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From left, House Judiciary Committee Chair Jim Jordan, R-Ohio, Rep. Marjorie Taylor Greene, R-Ga., and House Oversight and Accountability Committee Chair James Comer, R-Ky., speak to reporters Dec. 13, 2023. (AP) From left, House Judiciary Committee Chair Jim Jordan, R-Ohio, Rep. Marjorie Taylor Greene, R-Ga., and House Oversight and Accountability Committee Chair James Comer, R-Ky., speak to reporters Dec. 13, 2023. (AP)

From left, House Judiciary Committee Chair Jim Jordan, R-Ohio, Rep. Marjorie Taylor Greene, R-Ga., and House Oversight and Accountability Committee Chair James Comer, R-Ky., speak to reporters Dec. 13, 2023. (AP)

Louis Jacobson
By Louis Jacobson December 14, 2023

The U.S House of Representatives voted Dec. 13 to formally authorize an impeachment investigation into President Joe Biden. On party lines, with all Republican and no Democratic support, the measure passed, 221-212. 

The vote did not address the merits of whether Biden should be impeached. Instead, it formalized the House’s decision to undertake an investigation that could lead to Biden’s impeachment next year.

Here’s a recap of where a possible Biden impeachment stands after this vote.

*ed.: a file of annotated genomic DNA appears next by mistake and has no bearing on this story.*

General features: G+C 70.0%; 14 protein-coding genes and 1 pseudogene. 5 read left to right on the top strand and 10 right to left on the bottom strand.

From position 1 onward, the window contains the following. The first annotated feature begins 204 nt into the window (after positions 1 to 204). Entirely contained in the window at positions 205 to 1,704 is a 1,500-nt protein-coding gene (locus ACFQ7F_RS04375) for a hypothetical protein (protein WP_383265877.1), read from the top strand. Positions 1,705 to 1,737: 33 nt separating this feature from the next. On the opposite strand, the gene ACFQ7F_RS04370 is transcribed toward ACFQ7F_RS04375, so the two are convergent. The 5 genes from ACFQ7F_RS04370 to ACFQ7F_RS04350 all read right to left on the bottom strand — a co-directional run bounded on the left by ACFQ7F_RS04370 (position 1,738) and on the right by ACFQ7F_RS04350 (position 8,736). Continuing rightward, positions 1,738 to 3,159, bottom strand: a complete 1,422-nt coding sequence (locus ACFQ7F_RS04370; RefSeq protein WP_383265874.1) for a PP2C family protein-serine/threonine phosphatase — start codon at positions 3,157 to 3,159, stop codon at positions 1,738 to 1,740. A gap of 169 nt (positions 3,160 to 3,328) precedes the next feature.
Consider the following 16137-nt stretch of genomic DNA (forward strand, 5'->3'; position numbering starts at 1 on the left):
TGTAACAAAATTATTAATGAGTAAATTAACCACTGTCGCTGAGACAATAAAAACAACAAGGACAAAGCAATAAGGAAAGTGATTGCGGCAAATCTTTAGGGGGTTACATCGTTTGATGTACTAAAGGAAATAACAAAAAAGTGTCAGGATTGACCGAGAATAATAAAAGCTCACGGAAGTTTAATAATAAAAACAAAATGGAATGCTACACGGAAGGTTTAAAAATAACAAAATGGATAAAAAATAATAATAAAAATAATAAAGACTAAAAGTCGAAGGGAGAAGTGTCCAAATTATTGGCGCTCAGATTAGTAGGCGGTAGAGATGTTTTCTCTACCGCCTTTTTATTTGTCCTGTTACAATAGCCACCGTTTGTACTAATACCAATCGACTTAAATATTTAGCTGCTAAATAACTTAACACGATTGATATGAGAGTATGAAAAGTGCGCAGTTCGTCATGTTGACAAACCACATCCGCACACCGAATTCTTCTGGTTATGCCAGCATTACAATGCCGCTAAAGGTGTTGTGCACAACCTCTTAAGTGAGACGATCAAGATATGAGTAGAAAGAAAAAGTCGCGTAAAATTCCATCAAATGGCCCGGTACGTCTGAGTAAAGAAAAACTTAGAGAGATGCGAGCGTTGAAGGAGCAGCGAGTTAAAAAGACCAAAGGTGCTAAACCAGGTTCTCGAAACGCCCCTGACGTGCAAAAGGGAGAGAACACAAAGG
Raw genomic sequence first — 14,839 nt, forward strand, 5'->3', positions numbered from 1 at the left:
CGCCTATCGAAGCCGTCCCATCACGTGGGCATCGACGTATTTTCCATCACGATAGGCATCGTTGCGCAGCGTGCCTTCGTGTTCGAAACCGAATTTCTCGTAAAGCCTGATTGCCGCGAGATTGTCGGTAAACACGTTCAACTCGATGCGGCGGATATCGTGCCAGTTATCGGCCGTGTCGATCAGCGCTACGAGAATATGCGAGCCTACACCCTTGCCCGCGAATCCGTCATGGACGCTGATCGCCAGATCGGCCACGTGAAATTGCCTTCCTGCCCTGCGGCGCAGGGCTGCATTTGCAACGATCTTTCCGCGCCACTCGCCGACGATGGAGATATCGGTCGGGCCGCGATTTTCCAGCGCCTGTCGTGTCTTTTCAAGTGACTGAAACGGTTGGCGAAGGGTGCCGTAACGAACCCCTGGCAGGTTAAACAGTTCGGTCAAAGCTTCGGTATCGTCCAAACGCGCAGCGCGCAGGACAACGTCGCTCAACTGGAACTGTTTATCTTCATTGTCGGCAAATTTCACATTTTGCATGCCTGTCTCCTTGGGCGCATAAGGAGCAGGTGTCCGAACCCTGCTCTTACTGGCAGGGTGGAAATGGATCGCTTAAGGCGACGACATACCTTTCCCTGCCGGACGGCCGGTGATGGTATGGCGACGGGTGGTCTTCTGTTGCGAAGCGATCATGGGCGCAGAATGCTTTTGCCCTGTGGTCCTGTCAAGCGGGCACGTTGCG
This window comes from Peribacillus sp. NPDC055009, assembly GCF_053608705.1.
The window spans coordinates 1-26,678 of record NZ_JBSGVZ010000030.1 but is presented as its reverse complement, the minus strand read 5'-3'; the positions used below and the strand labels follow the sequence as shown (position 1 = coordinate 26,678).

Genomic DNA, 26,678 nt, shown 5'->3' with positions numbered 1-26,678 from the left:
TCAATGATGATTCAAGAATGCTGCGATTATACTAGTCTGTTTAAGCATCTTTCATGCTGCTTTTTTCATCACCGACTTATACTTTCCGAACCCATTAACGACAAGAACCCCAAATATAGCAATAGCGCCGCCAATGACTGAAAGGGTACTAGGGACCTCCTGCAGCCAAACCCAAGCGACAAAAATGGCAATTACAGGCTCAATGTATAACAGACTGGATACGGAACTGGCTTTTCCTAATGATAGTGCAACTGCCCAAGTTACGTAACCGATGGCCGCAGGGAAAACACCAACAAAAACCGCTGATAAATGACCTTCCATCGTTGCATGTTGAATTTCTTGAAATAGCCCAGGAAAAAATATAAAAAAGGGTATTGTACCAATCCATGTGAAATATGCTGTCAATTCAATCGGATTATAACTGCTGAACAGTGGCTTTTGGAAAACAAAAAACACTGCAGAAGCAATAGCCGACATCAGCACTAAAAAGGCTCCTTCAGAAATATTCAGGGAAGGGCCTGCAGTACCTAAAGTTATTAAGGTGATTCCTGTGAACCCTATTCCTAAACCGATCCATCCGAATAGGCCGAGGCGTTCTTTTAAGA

What is being investigated?

House Republicans have been investigating Joe Biden’s son Hunter for months. These efforts have focused on money Hunter received while serving on the board of Burisma, a Ukrainian energy company. At the time, Joe Biden was serving as U.S. vice president and helping shape Ukraine policy. Bribery is specifically listed in the Constitution as grounds for impeachment.

House Republicans are also scrutinizing payments overseas entities made to James Biden, the president’s brother; statements the president has made about Hunter Biden’s work; evidence of contact between the president and his son’s business partners; and reimbursements Joe Biden received for loans he made to family members.

So far, none of these inquiries has produced clear evidence of wrongdoing by the president. And the White House has cast the impeachment effort as a way for Republicans to create false equivalence with the four indictments of Biden’s predecessor, Donald Trump, who is the front-runner for the 2024 Republican presidential nomination.

Separately, Hunter Biden has been federally indicted on tax and gun charges.

Why did the authorization vote take place now?

Initially it was unclear whether House Republicans could get enough votes to pass a formal impeachment authorization, given the GOP’s narrow majority in the chamber and Democratic opposition.

Seventeen House Republicans who serve in districts that Joe Biden won in 2020, compared with five Democrats who serve in districts Donald Trump won. 

Voting for an impeachment investigation could be politically risky for any of those Republicans. But party leaders appear to have calmed concerns among those members, emphasizing that this is simply a procedural step. 

"As we have said numerous times before, voting in favor of an impeachment inquiry does not equal impeachment," Rep. Tom Emmer, R-Minn., speaking for the GOP leadership, said in a Dec. 12 news conference.

What does it mean that a formal inquiry has been authorized?